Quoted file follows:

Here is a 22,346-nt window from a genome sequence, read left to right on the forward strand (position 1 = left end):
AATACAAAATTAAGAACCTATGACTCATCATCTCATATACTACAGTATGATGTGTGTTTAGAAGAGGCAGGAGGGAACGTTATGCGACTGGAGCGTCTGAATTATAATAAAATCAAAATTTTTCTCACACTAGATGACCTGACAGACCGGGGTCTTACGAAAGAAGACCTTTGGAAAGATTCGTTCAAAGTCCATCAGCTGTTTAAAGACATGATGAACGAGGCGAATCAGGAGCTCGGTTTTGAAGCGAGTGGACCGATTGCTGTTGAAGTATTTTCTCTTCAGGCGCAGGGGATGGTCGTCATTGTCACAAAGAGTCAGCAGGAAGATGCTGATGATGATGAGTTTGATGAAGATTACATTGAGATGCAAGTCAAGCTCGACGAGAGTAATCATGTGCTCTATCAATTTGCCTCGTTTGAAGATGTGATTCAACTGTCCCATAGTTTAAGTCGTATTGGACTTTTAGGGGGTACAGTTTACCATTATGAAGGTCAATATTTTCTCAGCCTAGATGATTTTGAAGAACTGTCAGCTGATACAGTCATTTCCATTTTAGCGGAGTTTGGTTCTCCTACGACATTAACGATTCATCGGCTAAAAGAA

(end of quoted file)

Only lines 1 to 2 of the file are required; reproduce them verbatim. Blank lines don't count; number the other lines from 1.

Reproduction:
Here is a 22,346-nt window from a genome sequence, read left to right on the forward strand (position 1 = left end):
AATACAAAATTAAGAACCTATGACTCATCATCTCATATACTACAGTATGATGTGTGTTTAGAAGAGGCAGGAGGGAACGTTATGCGACTGGAGCGTCTGAATTATAATAAAATCAAAATTTTTCTCACACTAGATGACCTGACAGACCGGGGTCTTACGAAAGAAGACCTTTGGAAAGATTCGTTCAAAGTCCATCAGCTGTTTAAAGACATGATGAACGAGGCGAATCAGGAGCTCGGTTTTGAAGCGAGTGGACCGATTGCTGTTGAAGTATTTTCTCTTCAGGCGCAGGGGATGGTCGTCATTGTCACAAAGAGTCAGCAGGAAGATGCTGATGATGATGAGTTTGATGAAGATTACATTGAGATGCAAGTCAAGCTCGACGAGAGTAATCATGTGCTCTATCAATTTGCCTCGTTTGAAGATGTGATTCAACTGTCCCATAGTTTAAGTCGTATTGGACTTTTAGGGGGTACAGTTTACCATTATGAAGGTCAATATTTTCTCAGCCTAGATGATTTTGAAGAACTGTCAGCTGATACAGTCATTTCCATTTTAGCGGAGTTTGGTTCTCCTACGACATTAACGATTCATCGGCTAAAAGAA